You have a problem with references in your solution. Remove and re-add all references that contains a Measurement class. Also, look for Measurement classes that exist within different assemblies that you reference. –  Will Jul 11 '11 at 19:46
    
@Platon: how did you test this serialization issue if you don't have original binaty data files ? You need them, cause the problem is there. –  Tigran Jul 11 '11 at 19:46
    
This type of problem is once again why I don't trust BinaryFormatter ;p I can happily recommend an alternative binary serializer that is contract-based, so won't suffer this... –  Marc Gravell Jul 11 '11 at 19:48
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5 Answers

Edit:

The assembly names of the console applications are different, so even if the namespace and type names are the same, the BinaryFormatter still records the name of the assembly. Define the Measurement class in a common class library assembly and reference it from both console apps.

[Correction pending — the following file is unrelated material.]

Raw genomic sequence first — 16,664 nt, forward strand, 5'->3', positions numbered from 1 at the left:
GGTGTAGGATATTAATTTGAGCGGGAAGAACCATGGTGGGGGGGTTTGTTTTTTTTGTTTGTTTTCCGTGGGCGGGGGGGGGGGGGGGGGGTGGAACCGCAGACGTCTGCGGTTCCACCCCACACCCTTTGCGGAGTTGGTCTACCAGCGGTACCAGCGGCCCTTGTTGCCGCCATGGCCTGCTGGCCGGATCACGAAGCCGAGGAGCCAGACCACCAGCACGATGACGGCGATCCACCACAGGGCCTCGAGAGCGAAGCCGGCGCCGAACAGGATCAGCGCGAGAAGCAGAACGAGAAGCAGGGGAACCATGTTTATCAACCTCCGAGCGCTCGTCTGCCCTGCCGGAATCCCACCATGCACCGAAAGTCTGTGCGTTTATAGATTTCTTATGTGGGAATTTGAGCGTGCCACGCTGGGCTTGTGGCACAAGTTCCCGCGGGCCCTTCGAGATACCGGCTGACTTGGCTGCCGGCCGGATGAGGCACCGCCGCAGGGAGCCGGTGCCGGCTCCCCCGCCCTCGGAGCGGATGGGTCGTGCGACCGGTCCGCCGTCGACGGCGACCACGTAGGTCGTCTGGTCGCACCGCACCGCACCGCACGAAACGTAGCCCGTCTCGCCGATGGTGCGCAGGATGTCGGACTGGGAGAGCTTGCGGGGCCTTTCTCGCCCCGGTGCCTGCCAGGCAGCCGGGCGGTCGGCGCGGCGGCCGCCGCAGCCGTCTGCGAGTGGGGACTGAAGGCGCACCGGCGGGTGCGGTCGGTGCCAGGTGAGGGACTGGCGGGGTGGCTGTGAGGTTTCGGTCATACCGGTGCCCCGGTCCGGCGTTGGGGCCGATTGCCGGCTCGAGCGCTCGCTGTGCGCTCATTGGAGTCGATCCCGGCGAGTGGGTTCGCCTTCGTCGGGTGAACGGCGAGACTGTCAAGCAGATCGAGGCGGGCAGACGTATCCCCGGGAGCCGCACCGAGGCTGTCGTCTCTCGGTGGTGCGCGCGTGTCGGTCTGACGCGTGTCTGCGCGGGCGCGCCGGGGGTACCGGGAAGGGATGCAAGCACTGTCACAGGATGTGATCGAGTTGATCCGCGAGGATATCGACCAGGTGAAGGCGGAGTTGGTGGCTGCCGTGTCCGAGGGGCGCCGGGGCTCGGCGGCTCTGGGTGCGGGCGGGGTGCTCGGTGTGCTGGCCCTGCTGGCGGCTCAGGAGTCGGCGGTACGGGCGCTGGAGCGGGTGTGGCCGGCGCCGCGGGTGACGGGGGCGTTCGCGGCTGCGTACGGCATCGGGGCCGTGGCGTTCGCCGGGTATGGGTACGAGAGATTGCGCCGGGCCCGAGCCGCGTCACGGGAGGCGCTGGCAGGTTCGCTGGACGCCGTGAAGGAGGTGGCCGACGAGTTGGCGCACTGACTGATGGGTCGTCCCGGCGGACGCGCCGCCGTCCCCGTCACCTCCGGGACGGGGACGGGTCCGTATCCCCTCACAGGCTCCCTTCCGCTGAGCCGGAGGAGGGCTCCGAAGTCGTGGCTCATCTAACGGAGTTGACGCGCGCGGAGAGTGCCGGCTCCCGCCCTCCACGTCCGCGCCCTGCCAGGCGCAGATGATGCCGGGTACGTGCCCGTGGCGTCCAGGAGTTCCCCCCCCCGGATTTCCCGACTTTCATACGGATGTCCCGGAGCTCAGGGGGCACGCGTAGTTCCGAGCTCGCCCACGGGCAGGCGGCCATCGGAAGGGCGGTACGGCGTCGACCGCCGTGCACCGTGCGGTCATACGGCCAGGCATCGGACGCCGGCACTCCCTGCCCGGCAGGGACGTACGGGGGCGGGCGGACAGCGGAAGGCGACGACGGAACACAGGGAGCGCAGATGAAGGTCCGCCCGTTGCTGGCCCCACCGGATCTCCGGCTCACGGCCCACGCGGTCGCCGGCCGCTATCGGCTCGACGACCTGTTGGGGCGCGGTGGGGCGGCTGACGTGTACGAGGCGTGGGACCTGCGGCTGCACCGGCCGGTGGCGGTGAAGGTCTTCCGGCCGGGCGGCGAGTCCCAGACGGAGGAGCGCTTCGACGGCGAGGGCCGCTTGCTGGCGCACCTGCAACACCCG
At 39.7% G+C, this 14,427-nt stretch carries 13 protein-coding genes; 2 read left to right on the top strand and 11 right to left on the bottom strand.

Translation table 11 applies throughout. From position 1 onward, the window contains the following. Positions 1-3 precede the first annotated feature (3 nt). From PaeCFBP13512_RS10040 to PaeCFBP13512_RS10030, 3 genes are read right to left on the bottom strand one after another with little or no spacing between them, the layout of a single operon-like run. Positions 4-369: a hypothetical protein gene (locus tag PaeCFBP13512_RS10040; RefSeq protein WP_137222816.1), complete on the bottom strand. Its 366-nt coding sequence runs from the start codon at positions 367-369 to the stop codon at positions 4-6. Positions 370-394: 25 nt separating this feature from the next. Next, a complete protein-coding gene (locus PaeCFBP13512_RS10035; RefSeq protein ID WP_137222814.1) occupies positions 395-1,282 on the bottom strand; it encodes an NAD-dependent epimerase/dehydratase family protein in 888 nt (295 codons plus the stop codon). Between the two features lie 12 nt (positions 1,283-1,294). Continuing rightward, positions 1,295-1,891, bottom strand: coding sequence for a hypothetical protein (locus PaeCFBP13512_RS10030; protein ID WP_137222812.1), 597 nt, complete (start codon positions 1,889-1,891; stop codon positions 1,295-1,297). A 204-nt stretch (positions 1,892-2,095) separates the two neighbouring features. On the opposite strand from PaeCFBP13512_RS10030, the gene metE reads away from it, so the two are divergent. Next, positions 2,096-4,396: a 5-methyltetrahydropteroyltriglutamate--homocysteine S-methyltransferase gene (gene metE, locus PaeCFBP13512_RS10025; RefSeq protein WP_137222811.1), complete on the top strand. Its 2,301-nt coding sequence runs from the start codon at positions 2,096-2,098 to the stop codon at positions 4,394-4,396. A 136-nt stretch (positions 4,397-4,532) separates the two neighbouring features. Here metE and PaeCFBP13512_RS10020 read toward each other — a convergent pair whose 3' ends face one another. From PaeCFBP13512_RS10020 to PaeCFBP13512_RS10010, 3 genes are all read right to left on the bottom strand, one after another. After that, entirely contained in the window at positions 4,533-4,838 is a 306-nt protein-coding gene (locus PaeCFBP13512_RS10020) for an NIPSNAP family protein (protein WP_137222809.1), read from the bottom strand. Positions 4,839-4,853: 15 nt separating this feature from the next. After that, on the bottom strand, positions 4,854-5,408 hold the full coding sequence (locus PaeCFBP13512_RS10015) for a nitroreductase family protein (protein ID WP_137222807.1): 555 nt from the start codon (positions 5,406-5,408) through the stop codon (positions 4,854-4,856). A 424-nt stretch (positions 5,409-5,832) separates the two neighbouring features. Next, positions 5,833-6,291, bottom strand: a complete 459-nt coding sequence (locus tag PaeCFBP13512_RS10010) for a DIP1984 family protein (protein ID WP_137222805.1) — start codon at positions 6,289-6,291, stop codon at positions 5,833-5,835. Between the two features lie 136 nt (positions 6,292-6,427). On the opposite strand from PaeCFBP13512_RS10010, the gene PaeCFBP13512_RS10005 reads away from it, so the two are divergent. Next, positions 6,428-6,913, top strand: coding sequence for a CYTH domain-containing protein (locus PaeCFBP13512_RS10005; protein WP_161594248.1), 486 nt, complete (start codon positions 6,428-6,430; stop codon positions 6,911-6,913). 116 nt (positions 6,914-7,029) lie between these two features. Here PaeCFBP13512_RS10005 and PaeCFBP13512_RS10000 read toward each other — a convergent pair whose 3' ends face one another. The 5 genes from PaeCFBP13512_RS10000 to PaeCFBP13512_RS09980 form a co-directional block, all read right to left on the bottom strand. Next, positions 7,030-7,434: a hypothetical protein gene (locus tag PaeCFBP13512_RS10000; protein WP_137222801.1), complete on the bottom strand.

Original answer:

Most likely, the side that serialized the object was compiled with a different version of the Assembly than the side that deserialized it. Check in the AssemblyInfo.cs file for the assembly containing Measurement to make sure that the AssemblyVersion is fully specified.

[assembly: AssemblyVersion("1.0.0.0")]

not

[assembly: AssemblyVersion("1.0.*")]

If that doesn't work, make sure that assembly file is identical in both places.

share|improve this answer
    
Where do I find that for a console program that is compiled from a single .cs file? –  Demi Jul 11 '11 at 19:48
    
Add this text at the top of your .cs file: [assembly: AssemblyVersion("1.0.0.0")] –  agent-j Jul 11 '11 at 19:49